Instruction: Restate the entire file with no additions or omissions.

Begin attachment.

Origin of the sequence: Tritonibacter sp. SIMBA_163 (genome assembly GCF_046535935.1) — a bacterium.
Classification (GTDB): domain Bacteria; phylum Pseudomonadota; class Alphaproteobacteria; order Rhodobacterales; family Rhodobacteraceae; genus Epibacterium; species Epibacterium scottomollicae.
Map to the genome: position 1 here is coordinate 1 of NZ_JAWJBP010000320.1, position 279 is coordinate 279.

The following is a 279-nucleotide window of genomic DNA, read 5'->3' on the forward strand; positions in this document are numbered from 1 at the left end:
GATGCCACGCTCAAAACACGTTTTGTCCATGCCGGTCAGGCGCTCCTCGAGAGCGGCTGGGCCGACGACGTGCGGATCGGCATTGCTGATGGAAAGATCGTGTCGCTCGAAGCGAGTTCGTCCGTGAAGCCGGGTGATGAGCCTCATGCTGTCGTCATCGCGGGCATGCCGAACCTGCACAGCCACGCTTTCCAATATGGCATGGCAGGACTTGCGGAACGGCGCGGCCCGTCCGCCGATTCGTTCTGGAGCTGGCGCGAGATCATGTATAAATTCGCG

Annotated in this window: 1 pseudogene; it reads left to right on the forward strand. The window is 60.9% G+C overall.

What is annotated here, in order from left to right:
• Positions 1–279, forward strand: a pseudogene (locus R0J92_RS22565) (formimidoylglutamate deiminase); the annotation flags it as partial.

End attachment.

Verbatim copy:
Origin of the sequence: Tritonibacter sp. SIMBA_163 (genome assembly GCF_046535935.1) — a bacterium.
Classification (GTDB): domain Bacteria; phylum Pseudomonadota; class Alphaproteobacteria; order Rhodobacterales; family Rhodobacteraceae; genus Epibacterium; species Epibacterium scottomollicae.
Map to the genome: position 1 here is coordinate 1 of NZ_JAWJBP010000320.1, position 279 is coordinate 279.

The following is a 279-nucleotide window of genomic DNA, read 5'->3' on the forward strand; positions in this document are numbered from 1 at the left end:
GATGCCACGCTCAAAACACGTTTTGTCCATGCCGGTCAGGCGCTCCTCGAGAGCGGCTGGGCCGACGACGTGCGGATCGGCATTGCTGATGGAAAGATCGTGTCGCTCGAAGCGAGTTCGTCCGTGAAGCCGGGTGATGAGCCTCATGCTGTCGTCATCGCGGGCATGCCGAACCTGCACAGCCACGCTTTCCAATATGGCATGGCAGGACTTGCGGAACGGCGCGGCCCGTCCGCCGATTCGTTCTGGAGCTGGCGCGAGATCATGTATAAATTCGCG

Annotated in this window: 1 pseudogene; it reads left to right on the forward strand. The window is 60.9% G+C overall.

What is annotated here, in order from left to right:
• Positions 1–279, forward strand: a pseudogene (locus R0J92_RS22565) (formimidoylglutamate deiminase); the annotation flags it as partial.